Co-op Ed 101 -Be sure to Vote on OCTOBER 14.  With only one week before the federal election, I would like to suggest that all our Canadian readers follow this link to the web site of the Canadian Co-operative Association and read the RECOMMENDATIONS for the Federal government on community economic development and social economy:


Only once in approximately every four years do we have the chance to at least have the ear of the members of parliament from our local areas who will be making decisions on our behalf.  This is the time to ask them if they know about co-ops and ask how they plan to support co ops and community economic development.  Even if you do not feel comfortable having this discussion, you can at least print off the RECOMMENDATIONS and give them to the candidates in your riding.  According to the media this election may be close, and so is a good time to make sure your voice is heard.  VOTE!!!! – Maureen MacLean


Co-op Community Bulletin Board

Remember to send news items and bulletin board items to News1@nbnet.nb.ca

§      Nov. 7-9 - The North American Students of Co-operation annual institute (learning gathering) is being held from in Ann Arbor, Michigan. “Grassroots Run Deep” is conference title. Visit www.nasco.coop/institute/

§      Nov 13-15 – Canadian Worker Co-op Federation AGM and Conference, Winnipeg, MB www.coopzone.coop/CWCF_Conf08  

§      Nov 15, 2008 – CUSO’s Dance for the World event, Halifax, NS

§      Feb 2 – 5, 2009 Institute for Co-operative Studies, Banff, AB. Presented by the Canadian Co-operative Association, the Institute of Co-operative Studies is the only national co-operative event that contributes to the development of leadership across organizations and sectors within a co-operative and credit union context. Details, as they become available, will be posted to www.CoopsCanada.coop/meetings/instituteofcoopstudies.


Contest of the Week – Last week’s contest winner was Marty Frost, BC. Congratulations, Marty! Last week’s contest:  I have provided you with some simple sentences that contain words with the letter 'K' in them. Your job is to figure out what the missing word is.  1. Some employees have a K --- K for K -------- to their bosses. 2. It's not good business sense to sell a - K --- of wool for a --- K -- . 3. The snowmobile crossed the K ----- K - at ---- K --- K speed. 4. The student was expelled for carrying a K ---- in his --- K --- K. Answer: 1. Some employees have a knack for kowtowing to their bosses. 2. It's not good business sense to sell a skein of wool for a nickel. 3. The snowmobile crossed the Klondike at breakneck speed. 4. The student was expelled for carrying a knife in his backpack. This week’s contest:  Can you write down this number using digits? Twelve thousand twelve hundred twelve Contest entries are due each week by 12 Noon on Tuesday.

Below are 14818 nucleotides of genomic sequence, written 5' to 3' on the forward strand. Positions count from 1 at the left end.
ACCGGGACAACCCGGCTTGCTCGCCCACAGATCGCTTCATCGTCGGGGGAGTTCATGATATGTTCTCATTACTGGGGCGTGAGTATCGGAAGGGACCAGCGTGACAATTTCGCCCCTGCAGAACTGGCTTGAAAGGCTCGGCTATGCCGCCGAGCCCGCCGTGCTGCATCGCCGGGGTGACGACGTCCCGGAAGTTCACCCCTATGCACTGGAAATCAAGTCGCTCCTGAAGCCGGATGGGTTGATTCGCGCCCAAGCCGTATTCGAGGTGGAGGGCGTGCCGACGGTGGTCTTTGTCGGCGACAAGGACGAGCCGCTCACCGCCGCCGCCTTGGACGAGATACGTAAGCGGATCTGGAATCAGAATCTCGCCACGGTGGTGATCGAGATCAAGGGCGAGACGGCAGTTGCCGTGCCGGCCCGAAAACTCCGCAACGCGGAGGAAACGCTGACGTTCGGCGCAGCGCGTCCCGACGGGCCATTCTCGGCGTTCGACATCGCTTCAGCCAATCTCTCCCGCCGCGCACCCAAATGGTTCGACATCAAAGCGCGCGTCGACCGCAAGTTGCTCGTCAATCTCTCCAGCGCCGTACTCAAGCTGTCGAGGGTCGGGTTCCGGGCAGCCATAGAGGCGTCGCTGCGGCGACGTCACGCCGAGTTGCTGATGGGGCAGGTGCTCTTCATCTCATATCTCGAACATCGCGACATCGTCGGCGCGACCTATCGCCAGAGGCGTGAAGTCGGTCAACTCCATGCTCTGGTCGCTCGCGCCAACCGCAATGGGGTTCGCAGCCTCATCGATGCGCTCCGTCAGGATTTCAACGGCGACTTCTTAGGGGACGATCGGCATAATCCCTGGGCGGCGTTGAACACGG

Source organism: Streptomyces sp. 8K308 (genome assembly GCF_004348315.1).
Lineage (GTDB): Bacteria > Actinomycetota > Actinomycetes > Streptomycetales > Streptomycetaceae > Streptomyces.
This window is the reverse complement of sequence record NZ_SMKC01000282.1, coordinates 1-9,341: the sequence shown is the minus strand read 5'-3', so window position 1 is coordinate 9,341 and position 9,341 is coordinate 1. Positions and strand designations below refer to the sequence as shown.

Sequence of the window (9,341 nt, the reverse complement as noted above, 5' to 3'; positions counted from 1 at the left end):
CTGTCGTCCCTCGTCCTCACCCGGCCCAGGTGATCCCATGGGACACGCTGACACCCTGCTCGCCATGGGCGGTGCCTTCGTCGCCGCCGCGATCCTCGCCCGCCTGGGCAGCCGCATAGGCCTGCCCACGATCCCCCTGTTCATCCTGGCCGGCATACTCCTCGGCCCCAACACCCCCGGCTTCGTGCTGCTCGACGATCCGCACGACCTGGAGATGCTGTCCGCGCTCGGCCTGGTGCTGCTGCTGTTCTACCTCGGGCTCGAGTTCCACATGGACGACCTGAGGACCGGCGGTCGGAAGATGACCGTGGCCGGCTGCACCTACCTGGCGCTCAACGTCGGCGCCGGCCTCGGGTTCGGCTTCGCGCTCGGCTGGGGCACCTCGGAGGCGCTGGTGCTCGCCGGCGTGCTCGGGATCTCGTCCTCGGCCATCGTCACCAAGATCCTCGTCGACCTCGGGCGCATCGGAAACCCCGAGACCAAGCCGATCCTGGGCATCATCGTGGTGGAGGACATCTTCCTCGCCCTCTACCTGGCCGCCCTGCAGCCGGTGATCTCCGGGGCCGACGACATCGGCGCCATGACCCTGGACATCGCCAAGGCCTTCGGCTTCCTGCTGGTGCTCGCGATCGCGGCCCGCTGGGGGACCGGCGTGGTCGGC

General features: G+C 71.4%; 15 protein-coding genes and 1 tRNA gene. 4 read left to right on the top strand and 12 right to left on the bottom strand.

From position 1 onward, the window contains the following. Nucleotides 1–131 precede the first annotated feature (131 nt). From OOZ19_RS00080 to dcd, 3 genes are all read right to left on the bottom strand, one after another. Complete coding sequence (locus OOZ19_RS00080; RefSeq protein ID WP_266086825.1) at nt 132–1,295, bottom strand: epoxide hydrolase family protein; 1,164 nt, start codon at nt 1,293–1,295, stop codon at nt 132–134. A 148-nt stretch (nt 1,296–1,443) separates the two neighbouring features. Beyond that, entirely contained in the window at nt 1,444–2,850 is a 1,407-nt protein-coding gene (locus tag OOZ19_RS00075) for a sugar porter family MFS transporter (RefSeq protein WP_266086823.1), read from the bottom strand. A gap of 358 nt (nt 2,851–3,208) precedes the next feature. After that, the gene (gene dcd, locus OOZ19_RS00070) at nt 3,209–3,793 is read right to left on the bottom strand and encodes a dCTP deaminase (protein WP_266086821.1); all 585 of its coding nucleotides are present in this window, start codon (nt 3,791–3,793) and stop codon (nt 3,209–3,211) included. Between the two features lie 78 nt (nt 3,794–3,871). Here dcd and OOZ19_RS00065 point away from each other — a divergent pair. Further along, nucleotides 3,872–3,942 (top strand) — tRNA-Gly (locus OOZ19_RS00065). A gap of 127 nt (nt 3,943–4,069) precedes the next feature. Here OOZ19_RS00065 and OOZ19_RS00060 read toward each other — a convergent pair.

Young Co-operators: The Buds on the Co-op Tree - Since 2004, Saskatoon-based Concentra Financial has offered the Dennis Lyster Leadership Bursary for a student pursuing studies and research in co-operatives. There is still time to prepare your application, as the deadline is October 17. Find the application form at http://www.concentrafinancial.ca/forms/701-025.pdf Questions can be directed to Shauna MacNeil at macneil@concentrafinancial.ca  - Erin Hancock


Co-op Cooking – Carrots, potatoes and lots of other root veggies are now coming into the kitchen and the flavour of fresh veggies from the garden is not to be equalled. Here's an easy method for preparing these vegetables, especially for a crowd. The recipe will easily give 6 to 8 servings, but may be adjusted to whatever size you desire.   
Roasted Fall Root Vegetables
4 lbs of mixed root vegetables (carrots, potatoes, beets, sweet potatoes, turnips, rutabagas, yams and parsnips to name a few), in any combination.
1 cup chopped onion
1 clove garlic, minced
1/4 cup canola oil
1/2 tsp dried thyme
salt and pepper to taste
Peel and cut vegetables into 1/2-inch cubes. Place in large bowl. Add remaining ingredients. Toss to mix well. Place in a single layer on a parchment-lined baking sheet.
Bake at 375F for 40 to 45 minutes (until vegetables are slightly browned and can be easily pierced with a fork). - Glenna Weagle


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Co-op Circles is part of Rising Tide Collective’s commitment to the Co-op Principles of Co-op Education and Concern for Community. This electronic newsletter is published every week. It is available free of charge to anyone with an e-mail address and an interest in co-operative and community development in Atlantic Canada and around the world. We will be happy to put you on our Co-op Circles mailing list. We are proud that co-operators from Canada, the U.S, England, the Philippines, Australia and New Zealand are part of our Circle. To subscribe: circles1@nbnet.nb.ca or to unsubscribe: circles2@nbnet.nb.ca  Tell your friends about it. Please e-mail us with your questions, suggestions and memories at News1@nbnet.nb.ca

Thanks to the Marie Michael Library, Coady International Institute, for archiving Co-op Circles. http://www.coady.stfx.ca/library/coop_circles/index.htm 

Next Co-op Circles: Wednesday, Oct. 15, 2008